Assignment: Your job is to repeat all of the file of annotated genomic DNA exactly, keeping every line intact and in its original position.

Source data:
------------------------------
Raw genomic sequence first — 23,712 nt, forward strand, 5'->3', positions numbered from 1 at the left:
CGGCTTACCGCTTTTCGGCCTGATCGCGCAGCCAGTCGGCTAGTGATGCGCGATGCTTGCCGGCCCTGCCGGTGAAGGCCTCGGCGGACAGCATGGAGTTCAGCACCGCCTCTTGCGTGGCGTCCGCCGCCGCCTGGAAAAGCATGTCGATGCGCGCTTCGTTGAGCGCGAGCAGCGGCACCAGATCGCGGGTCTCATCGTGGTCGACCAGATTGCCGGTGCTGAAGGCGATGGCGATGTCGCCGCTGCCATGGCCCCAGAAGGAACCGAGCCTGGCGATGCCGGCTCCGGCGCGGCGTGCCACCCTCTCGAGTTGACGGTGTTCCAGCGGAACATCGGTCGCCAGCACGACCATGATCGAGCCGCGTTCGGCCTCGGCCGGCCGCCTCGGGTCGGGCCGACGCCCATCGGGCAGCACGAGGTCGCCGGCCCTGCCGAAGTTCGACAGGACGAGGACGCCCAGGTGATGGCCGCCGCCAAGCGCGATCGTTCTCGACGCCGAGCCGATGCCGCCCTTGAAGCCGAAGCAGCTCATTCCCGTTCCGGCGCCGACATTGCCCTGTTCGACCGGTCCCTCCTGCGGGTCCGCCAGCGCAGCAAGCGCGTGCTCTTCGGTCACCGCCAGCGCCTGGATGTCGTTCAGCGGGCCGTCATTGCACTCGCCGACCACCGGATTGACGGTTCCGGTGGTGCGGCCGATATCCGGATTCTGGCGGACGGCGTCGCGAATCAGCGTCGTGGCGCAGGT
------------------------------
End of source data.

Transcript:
Raw genomic sequence first — 23,712 nt, forward strand, 5'->3', positions numbered from 1 at the left:
CGGCTTACCGCTTTTCGGCCTGATCGCGCAGCCAGTCGGCTAGTGATGCGCGATGCTTGCCGGCCCTGCCGGTGAAGGCCTCGGCGGACAGCATGGAGTTCAGCACCGCCTCTTGCGTGGCGTCCGCCGCCGCCTGGAAAAGCATGTCGATGCGCGCTTCGTTGAGCGCGAGCAGCGGCACCAGATCGCGGGTCTCATCGTGGTCGACCAGATTGCCGGTGCTGAAGGCGATGGCGATGTCGCCGCTGCCATGGCCCCAGAAGGAACCGAGCCTGGCGATGCCGGCTCCGGCGCGGCGTGCCACCCTCTCGAGTTGACGGTGTTCCAGCGGAACATCGGTCGCCAGCACGACCATGATCGAGCCGCGTTCGGCCTCGGCCGGCCGCCTCGGGTCGGGCCGACGCCCATCGGGCAGCACGAGGTCGCCGGCCCTGCCGAAGTTCGACAGGACGAGGACGCCCAGGTGATGGCCGCCGCCAAGCGCGATCGTTCTCGACGCCGAGCCGATGCCGCCCTTGAAGCCGAAGCAGCTCATTCCCGTTCCGGCGCCGACATTGCCCTGTTCGACCGGTCCCTCCTGCGGGTCCGCCAGCGCAGCAAGCGCGTGCTCTTCGGTCACCGCCAGCGCCTGGATGTCGTTCAGCGGGCCGTCATTGCACTCGCCGACCACCGGATTGACGGTTCCGGTGGTGCGGCCGATATCCGGATTCTGGCGGACGGCGTCGCGAATCAGCGTCGTGGCGCAGGT